WARNING – IMPORTANT
One of the most important things to remember when handling bias strips is to not tug or pull on them as they will stretch in length and shrink in width… and that’s the last thing we want to happen to all those cute little bias strips we’ve taken so much care to cut accurately for our project.
Now comes the fun part!! We actually get to make our bias binding.
How to use the Clover Bias Tape Maker Tools
My favourite way of making bias binding is using the little Clover bias tape maker tool. I know so many of you have at least one of these little gadgets hiding in your sewing supplies. Now’s the time to get that little baby out and blow the cobwebs off of it and put it to work for you…. Go on… go get it!! If you can’t remember what it looks like here’s a pic for you 🙂
If you don’t have a bias tape maker you can get a 1/2″ Clover Bias Tape maker the same as I’m using over on Amazon or your local fabric or quilting shop should have them in stock for you.
You can also get a full set of 5 different sizes as well
Ok so now you’ve got your little bias tape maker tool all dusted off lets put that baby to work and make ourselves some bias binding.
How to feed your fabric into the bias tape maker tool without having to use pins to feed the fabric through.
Sit your bias tape maker tool in front of your bias strip of fabric. The ends of your fabric should still be at the 45 degree angle from when you cut your strips. If not simply cut the end of the strip at a the 45 degree angle and you’ll be good to go.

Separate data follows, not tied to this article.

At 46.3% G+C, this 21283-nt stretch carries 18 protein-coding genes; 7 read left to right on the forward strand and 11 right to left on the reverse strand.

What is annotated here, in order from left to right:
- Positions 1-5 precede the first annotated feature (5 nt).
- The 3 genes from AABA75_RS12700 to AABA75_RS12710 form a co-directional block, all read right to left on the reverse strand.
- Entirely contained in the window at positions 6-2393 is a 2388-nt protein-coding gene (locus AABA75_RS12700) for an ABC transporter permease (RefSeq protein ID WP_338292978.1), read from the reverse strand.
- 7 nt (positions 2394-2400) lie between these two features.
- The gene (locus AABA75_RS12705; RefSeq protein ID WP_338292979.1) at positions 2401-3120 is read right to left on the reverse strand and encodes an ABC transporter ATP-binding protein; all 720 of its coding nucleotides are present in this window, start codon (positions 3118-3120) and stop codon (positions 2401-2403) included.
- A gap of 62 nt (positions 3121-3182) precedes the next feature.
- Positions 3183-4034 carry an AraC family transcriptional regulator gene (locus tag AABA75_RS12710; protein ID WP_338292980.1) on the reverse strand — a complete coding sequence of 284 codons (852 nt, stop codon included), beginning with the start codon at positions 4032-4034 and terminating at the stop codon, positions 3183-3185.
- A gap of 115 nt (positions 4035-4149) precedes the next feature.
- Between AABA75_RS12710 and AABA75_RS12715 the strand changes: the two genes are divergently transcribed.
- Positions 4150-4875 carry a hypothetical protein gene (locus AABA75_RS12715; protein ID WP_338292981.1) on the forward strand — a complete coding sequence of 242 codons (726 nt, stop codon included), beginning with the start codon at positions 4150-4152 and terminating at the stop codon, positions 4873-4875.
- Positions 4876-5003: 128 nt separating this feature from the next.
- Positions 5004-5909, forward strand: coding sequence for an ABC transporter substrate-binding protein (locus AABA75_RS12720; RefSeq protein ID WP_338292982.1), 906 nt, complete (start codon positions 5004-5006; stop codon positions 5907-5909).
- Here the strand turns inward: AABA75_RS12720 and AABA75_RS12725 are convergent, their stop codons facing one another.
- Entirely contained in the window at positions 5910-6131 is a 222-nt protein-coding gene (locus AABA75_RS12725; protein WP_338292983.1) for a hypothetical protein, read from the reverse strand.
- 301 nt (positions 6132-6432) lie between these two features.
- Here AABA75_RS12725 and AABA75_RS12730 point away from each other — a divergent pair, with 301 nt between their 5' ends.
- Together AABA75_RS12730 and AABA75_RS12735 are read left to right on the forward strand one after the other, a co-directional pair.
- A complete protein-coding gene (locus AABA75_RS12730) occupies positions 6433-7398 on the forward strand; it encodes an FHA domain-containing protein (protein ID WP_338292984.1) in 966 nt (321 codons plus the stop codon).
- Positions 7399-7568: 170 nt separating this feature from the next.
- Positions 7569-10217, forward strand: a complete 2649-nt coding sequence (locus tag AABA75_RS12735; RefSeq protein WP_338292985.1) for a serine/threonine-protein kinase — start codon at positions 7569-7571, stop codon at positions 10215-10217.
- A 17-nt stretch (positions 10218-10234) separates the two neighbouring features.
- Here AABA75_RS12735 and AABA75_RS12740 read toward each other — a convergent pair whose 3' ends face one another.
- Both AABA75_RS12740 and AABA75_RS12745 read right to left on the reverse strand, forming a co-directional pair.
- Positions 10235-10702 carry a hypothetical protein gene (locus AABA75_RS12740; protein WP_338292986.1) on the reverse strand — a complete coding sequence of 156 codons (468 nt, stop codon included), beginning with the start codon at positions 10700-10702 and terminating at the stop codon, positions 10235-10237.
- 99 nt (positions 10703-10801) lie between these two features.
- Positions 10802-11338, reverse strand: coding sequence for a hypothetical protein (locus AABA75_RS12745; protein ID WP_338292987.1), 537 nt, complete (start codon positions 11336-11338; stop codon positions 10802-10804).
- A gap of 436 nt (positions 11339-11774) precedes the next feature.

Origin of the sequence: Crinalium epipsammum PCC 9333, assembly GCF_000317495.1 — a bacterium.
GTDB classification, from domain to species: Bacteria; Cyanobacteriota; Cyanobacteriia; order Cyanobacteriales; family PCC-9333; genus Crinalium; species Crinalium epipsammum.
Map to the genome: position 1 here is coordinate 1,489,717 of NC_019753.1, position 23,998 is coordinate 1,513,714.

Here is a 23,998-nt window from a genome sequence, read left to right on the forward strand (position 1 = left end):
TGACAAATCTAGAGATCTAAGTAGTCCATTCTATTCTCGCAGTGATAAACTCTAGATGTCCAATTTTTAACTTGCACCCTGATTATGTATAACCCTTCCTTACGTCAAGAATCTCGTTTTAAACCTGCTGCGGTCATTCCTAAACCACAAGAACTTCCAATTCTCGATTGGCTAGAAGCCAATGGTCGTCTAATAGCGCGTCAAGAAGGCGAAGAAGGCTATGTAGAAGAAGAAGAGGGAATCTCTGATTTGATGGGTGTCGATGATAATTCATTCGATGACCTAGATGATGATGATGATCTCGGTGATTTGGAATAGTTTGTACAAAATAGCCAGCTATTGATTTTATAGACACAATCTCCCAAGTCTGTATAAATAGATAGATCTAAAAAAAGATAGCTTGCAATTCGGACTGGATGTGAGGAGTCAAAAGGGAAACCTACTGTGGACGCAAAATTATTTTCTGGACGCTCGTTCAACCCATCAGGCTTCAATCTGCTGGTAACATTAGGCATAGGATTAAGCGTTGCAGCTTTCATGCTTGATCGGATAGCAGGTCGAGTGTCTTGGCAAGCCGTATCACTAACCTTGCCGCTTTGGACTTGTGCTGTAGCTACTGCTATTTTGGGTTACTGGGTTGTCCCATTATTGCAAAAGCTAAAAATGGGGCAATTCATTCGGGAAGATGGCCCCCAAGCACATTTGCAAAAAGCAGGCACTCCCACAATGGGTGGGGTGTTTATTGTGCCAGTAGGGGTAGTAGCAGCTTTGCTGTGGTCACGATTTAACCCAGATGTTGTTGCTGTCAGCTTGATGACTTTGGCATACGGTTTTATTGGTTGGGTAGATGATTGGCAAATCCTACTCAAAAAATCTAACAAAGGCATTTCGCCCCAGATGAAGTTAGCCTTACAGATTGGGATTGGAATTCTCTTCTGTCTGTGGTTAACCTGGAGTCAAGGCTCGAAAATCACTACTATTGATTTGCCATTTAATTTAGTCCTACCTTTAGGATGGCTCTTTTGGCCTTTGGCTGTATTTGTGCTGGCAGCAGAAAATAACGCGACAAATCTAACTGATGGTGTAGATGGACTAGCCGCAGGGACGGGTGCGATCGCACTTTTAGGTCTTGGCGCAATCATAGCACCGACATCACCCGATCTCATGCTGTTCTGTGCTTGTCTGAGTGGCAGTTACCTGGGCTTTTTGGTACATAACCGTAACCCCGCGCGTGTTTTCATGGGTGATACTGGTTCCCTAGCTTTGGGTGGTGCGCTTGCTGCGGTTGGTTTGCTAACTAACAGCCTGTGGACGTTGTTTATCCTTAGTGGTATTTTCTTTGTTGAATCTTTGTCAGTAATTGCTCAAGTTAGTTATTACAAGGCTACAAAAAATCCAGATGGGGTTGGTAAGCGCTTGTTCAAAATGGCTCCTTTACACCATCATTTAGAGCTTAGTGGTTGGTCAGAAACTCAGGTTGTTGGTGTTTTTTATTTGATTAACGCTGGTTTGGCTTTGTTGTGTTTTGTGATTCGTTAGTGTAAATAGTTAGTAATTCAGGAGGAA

Slowly slide the bias tape make tool onto the fabric. This will feed the fabric through the bias tape maker tool.
As you keep backing the bias maker tool over the fabric you’ll start to see the fabric start peaking it’s corner out the other end of the tool.
Keep sliding the bias tape maker tool back over the fabric a little further until a bit more fabric is fed through the end. Flip that little handle over as next up you are going to start using it to pull the bias tape maker tool over your strip of fabric.
Now you have enough fabric coming out the end of your little bias tape maker tool to actually start pressing and making your own bias tape 🙂
Things are heating up now hahahaha… time to put that nice hot iron to work along side or should I say in front of your bias tape maker tool.
As you pull on the little handle of the bias tape maker tool continue pressing the fabric with the nose of your iron up close to the nose of the bias tape maker and work your way along the full length of the strip of fabric.
If by some chance you pull the bias tape maker too far along ahead of your iron you can always pull the fabric back through the bias tape maker until you are back on track again.
This is what your bias binding tape will look like once you’re done…
You can sit back now and admire you handy work or if you’re anything like me you’ll be looking through your fabric stash to see what other fabric you can turn into bias binding.
In up coming tutorials I’ll share alternative methods for making bias binding as well as methods for sewing and attaching your bias binding.
Oh and here’s a little sneak peek at the cute little halter dress doll sewing pattern I’ll be releasing soon. Creating this pattern I thought would be a great way to teach people how to not only sew a gorgeous little dress but also include the opportunity to learn how to sew with bias binding and use it as a way to finish seams and add an additional designer detail to the dresses they make for their dolls.